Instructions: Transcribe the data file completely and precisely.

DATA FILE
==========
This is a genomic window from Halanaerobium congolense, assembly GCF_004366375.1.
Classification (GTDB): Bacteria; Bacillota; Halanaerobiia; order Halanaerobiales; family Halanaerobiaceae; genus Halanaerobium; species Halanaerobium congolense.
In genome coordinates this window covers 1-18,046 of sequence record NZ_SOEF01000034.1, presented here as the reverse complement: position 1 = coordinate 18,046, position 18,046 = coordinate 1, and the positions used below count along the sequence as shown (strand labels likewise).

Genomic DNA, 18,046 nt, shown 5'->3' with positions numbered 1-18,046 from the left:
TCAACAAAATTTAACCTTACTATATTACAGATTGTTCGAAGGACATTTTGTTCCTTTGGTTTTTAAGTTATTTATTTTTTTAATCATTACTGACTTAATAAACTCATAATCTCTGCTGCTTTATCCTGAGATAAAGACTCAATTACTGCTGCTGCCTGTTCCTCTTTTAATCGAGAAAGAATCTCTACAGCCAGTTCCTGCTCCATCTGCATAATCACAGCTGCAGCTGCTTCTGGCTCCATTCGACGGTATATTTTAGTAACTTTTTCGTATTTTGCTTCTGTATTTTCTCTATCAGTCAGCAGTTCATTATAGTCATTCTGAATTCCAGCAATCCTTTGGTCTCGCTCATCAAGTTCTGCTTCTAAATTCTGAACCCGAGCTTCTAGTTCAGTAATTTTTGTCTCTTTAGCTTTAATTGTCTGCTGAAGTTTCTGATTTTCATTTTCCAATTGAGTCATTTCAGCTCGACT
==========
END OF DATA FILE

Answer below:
This is a genomic window from Halanaerobium congolense, assembly GCF_004366375.1.
Classification (GTDB): Bacteria; Bacillota; Halanaerobiia; order Halanaerobiales; family Halanaerobiaceae; genus Halanaerobium; species Halanaerobium congolense.
In genome coordinates this window covers 1-18,046 of sequence record NZ_SOEF01000034.1, presented here as the reverse complement: position 1 = coordinate 18,046, position 18,046 = coordinate 1, and the positions used below count along the sequence as shown (strand labels likewise).

Genomic DNA, 18,046 nt, shown 5'->3' with positions numbered 1-18,046 from the left:
TCAACAAAATTTAACCTTACTATATTACAGATTGTTCGAAGGACATTTTGTTCCTTTGGTTTTTAAGTTATTTATTTTTTTAATCATTACTGACTTAATAAACTCATAATCTCTGCTGCTTTATCCTGAGATAAAGACTCAATTACTGCTGCTGCCTGTTCCTCTTTTAATCGAGAAAGAATCTCTACAGCCAGTTCCTGCTCCATCTGCATAATCACAGCTGCAGCTGCTTCTGGCTCCATTCGACGGTATATTTTAGTAACTTTTTCGTATTTTGCTTCTGTATTTTCTCTATCAGTCAGCAGTTCATTATAGTCATTCTGAATTCCAGCAATCCTTTGGTCTCGCTCATCAAGTTCTGCTTCTAAATTCTGAACCCGAGCTTCTAGTTCAGTAATTTTTGTCTCTTTAGCTTTAATTGTCTGCTGAAGTTTCTGATTTTCATTTTCCAATTGAGTCATTTCAGCTCGACT